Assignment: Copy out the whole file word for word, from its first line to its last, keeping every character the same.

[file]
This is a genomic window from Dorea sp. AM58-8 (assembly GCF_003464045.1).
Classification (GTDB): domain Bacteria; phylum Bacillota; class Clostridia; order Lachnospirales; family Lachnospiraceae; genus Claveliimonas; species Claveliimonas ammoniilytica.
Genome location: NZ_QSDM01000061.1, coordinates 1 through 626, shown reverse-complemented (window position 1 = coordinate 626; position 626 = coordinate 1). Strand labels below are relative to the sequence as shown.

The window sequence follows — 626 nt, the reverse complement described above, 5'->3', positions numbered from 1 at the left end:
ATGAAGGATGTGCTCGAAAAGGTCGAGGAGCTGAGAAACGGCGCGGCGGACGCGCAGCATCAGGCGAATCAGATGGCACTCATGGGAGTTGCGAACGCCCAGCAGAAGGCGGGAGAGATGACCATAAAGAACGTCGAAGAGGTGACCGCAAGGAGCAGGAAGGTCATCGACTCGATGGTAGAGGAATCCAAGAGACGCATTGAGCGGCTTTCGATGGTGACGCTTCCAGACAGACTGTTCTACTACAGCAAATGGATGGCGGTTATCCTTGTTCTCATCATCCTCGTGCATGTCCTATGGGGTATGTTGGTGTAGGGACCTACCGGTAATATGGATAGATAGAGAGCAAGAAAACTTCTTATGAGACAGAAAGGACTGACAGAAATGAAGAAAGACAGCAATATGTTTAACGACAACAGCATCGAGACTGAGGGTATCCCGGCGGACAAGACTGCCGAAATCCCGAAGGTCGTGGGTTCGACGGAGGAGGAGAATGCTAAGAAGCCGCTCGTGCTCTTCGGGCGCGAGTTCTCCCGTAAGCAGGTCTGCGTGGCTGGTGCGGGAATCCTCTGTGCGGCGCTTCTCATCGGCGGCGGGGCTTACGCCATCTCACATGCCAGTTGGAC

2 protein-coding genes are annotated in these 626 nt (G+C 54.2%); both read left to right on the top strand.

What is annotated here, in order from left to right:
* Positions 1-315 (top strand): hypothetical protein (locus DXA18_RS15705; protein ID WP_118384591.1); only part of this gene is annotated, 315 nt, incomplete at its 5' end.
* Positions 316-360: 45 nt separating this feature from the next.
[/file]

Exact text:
This is a genomic window from Dorea sp. AM58-8 (assembly GCF_003464045.1).
Classification (GTDB): domain Bacteria; phylum Bacillota; class Clostridia; order Lachnospirales; family Lachnospiraceae; genus Claveliimonas; species Claveliimonas ammoniilytica.
Genome location: NZ_QSDM01000061.1, coordinates 1 through 626, shown reverse-complemented (window position 1 = coordinate 626; position 626 = coordinate 1). Strand labels below are relative to the sequence as shown.

The window sequence follows — 626 nt, the reverse complement described above, 5'->3', positions numbered from 1 at the left end:
ATGAAGGATGTGCTCGAAAAGGTCGAGGAGCTGAGAAACGGCGCGGCGGACGCGCAGCATCAGGCGAATCAGATGGCACTCATGGGAGTTGCGAACGCCCAGCAGAAGGCGGGAGAGATGACCATAAAGAACGTCGAAGAGGTGACCGCAAGGAGCAGGAAGGTCATCGACTCGATGGTAGAGGAATCCAAGAGACGCATTGAGCGGCTTTCGATGGTGACGCTTCCAGACAGACTGTTCTACTACAGCAAATGGATGGCGGTTATCCTTGTTCTCATCATCCTCGTGCATGTCCTATGGGGTATGTTGGTGTAGGGACCTACCGGTAATATGGATAGATAGAGAGCAAGAAAACTTCTTATGAGACAGAAAGGACTGACAGAAATGAAGAAAGACAGCAATATGTTTAACGACAACAGCATCGAGACTGAGGGTATCCCGGCGGACAAGACTGCCGAAATCCCGAAGGTCGTGGGTTCGACGGAGGAGGAGAATGCTAAGAAGCCGCTCGTGCTCTTCGGGCGCGAGTTCTCCCGTAAGCAGGTCTGCGTGGCTGGTGCGGGAATCCTCTGTGCGGCGCTTCTCATCGGCGGCGGGGCTTACGCCATCTCACATGCCAGTTGGAC

2 protein-coding genes are annotated in these 626 nt (G+C 54.2%); both read left to right on the top strand.

What is annotated here, in order from left to right:
* Positions 1-315 (top strand): hypothetical protein (locus DXA18_RS15705; protein ID WP_118384591.1); only part of this gene is annotated, 315 nt, incomplete at its 5' end.
* Positions 316-360: 45 nt separating this feature from the next.